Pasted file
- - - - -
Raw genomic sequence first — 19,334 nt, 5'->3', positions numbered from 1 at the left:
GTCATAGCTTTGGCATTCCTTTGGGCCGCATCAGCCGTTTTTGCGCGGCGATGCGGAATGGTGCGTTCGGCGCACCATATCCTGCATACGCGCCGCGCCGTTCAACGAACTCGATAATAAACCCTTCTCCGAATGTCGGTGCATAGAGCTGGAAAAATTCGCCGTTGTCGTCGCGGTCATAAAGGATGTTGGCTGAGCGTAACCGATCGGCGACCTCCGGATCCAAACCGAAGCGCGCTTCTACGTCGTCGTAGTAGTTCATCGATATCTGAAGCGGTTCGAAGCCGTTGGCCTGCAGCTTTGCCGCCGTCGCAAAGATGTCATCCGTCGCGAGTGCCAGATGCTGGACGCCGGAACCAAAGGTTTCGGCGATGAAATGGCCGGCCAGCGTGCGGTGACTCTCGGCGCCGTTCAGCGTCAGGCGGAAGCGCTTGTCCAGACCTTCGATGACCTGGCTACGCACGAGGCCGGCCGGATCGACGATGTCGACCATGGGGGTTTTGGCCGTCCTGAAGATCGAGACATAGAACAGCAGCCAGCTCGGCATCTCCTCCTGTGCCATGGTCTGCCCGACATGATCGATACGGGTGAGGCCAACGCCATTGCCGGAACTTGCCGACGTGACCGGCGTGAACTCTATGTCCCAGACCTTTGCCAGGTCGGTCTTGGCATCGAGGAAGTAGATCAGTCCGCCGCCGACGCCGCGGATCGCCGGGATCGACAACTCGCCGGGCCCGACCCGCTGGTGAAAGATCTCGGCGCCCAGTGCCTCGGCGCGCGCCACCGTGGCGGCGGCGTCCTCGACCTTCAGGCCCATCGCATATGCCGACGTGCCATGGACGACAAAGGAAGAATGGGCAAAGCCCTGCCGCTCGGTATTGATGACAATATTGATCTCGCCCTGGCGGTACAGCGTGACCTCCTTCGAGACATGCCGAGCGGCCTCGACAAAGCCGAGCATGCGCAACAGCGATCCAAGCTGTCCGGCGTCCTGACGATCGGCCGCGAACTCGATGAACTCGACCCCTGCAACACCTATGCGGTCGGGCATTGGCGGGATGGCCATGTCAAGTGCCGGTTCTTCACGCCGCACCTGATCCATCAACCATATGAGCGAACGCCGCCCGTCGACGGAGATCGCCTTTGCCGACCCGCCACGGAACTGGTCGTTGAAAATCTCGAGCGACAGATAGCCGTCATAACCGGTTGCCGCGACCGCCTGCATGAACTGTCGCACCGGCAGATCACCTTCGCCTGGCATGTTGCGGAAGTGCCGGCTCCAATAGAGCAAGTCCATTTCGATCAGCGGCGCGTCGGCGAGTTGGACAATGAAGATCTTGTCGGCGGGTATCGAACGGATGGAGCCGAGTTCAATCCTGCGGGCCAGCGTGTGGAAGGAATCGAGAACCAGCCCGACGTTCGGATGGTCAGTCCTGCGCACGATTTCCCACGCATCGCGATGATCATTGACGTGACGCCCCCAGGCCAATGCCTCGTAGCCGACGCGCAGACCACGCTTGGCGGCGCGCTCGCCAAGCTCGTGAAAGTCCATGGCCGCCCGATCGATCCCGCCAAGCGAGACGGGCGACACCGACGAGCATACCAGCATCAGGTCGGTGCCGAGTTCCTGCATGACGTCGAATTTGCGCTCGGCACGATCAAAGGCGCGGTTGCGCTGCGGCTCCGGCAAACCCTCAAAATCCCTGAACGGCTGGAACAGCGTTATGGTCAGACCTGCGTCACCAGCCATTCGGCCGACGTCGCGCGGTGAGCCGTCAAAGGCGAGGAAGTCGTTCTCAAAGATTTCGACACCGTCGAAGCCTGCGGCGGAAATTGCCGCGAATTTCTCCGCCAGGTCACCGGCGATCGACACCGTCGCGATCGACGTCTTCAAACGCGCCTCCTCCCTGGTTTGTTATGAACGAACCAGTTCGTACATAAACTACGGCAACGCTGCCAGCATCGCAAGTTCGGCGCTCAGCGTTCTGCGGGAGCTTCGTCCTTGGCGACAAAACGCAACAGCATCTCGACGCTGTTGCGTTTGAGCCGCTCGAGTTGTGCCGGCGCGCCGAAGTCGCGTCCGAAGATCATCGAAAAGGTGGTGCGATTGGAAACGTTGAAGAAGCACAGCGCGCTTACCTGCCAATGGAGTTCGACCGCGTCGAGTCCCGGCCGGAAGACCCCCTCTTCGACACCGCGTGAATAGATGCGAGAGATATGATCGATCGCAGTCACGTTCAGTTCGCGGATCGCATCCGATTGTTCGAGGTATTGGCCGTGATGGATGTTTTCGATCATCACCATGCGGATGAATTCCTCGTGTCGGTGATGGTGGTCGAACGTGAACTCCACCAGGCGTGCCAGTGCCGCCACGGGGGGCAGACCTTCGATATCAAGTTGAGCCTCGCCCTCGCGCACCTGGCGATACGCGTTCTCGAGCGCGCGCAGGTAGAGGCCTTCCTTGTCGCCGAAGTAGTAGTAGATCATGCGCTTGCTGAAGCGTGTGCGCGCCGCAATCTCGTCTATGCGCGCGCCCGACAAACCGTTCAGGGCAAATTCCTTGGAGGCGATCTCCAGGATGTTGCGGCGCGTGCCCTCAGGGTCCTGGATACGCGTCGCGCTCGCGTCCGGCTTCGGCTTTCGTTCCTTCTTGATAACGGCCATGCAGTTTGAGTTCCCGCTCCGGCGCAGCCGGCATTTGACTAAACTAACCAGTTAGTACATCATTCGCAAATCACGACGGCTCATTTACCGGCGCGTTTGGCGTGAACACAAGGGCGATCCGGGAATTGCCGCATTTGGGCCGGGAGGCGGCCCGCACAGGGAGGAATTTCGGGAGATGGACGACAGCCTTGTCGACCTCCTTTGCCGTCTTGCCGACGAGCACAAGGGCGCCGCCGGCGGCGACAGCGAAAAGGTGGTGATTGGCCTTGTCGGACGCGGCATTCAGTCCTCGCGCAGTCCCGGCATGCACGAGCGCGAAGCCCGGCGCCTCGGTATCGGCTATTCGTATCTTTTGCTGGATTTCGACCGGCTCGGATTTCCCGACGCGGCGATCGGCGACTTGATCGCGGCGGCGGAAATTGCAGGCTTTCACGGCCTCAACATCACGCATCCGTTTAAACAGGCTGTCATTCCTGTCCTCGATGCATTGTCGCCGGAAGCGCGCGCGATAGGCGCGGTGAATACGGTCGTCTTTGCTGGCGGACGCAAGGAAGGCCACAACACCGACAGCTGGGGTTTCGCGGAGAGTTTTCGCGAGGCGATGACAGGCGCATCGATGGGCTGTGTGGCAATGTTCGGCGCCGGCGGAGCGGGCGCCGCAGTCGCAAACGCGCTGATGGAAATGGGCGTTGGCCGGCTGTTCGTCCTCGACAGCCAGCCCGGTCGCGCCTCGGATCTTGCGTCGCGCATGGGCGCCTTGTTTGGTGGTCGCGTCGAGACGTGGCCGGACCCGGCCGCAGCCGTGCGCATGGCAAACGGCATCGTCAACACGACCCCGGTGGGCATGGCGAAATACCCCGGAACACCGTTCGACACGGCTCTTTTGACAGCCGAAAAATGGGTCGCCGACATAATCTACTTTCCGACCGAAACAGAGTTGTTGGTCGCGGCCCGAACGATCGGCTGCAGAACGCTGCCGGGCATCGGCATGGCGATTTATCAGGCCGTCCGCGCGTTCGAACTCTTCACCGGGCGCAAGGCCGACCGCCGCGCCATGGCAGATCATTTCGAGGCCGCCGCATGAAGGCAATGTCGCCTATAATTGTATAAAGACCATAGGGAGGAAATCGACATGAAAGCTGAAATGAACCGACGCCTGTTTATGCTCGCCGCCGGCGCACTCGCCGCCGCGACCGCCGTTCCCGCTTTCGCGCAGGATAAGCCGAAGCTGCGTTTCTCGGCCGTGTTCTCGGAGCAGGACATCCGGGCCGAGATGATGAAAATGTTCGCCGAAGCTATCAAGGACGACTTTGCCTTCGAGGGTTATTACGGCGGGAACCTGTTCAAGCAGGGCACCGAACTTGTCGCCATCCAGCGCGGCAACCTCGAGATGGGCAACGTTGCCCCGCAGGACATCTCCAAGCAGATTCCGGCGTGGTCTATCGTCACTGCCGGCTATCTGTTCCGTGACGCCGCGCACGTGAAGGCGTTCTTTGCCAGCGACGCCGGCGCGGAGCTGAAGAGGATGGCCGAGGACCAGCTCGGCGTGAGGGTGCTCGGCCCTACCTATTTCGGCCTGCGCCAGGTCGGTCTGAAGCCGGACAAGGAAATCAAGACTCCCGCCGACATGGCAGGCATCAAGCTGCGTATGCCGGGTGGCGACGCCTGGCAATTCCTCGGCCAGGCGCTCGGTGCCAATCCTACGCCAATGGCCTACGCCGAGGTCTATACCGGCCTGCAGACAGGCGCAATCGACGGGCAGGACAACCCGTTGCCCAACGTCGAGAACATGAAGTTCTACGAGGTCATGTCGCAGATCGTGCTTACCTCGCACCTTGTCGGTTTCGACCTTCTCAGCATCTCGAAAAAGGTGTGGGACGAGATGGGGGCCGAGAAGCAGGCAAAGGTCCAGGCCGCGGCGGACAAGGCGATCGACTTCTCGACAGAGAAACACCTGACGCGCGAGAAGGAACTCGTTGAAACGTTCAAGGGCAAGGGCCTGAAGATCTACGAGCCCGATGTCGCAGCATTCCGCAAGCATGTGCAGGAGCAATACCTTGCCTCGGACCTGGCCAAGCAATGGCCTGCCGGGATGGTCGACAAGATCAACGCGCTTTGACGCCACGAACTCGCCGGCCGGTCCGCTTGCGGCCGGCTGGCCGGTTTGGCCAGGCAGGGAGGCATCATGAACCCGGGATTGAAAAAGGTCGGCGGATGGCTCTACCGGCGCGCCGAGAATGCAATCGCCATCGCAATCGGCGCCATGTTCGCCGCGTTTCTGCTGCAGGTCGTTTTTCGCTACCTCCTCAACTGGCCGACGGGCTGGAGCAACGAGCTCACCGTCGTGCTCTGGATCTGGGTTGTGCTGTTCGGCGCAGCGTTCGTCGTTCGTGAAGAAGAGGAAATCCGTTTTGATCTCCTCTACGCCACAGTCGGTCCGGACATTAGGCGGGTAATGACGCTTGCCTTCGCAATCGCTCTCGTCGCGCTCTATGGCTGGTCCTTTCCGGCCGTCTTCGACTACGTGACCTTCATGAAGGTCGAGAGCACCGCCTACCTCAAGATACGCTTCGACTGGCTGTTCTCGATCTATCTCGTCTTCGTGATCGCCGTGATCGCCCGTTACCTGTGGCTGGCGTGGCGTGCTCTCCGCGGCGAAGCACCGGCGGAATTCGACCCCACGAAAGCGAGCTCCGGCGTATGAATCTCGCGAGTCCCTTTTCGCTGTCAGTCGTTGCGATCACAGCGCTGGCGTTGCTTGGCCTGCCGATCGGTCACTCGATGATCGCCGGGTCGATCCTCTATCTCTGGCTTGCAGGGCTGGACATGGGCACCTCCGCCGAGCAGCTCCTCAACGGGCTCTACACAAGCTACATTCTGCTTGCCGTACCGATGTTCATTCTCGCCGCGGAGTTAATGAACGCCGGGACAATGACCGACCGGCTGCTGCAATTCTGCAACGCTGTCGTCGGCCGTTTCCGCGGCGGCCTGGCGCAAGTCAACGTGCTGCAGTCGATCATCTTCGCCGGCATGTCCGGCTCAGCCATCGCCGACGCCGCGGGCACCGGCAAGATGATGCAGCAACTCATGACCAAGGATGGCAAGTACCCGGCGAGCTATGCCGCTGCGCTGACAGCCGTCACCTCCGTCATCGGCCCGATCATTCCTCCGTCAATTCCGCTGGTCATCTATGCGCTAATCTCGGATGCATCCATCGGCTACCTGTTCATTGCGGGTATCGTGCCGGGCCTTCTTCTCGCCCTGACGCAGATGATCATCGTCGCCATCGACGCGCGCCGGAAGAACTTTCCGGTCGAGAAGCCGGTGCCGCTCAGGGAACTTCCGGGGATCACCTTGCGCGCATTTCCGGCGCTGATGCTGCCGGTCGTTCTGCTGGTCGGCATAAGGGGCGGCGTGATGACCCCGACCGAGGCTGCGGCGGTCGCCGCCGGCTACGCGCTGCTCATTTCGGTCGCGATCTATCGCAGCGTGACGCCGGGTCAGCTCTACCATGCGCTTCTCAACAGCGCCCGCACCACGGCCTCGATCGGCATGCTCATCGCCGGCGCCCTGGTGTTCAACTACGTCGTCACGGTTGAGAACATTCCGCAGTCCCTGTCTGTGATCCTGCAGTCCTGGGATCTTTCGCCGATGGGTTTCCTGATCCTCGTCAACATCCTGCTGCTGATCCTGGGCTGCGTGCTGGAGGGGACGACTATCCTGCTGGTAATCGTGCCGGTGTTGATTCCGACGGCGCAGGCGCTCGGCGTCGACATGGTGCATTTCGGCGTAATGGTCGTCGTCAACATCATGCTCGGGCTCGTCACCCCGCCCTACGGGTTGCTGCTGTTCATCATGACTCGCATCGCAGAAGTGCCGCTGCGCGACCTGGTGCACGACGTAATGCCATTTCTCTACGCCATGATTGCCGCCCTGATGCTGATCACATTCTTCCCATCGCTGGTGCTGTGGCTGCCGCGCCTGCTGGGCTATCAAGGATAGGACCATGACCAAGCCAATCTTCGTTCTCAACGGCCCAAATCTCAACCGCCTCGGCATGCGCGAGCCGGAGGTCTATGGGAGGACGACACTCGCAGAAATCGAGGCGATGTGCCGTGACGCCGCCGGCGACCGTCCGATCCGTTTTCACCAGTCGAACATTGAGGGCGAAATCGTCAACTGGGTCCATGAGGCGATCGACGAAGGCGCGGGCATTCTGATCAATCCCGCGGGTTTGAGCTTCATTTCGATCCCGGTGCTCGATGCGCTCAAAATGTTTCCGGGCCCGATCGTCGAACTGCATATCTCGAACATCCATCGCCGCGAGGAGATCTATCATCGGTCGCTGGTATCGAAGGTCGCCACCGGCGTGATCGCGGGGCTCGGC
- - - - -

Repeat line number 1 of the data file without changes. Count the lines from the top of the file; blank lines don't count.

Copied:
Raw genomic sequence first — 19,334 nt, 5'->3', positions numbered from 1 at the left: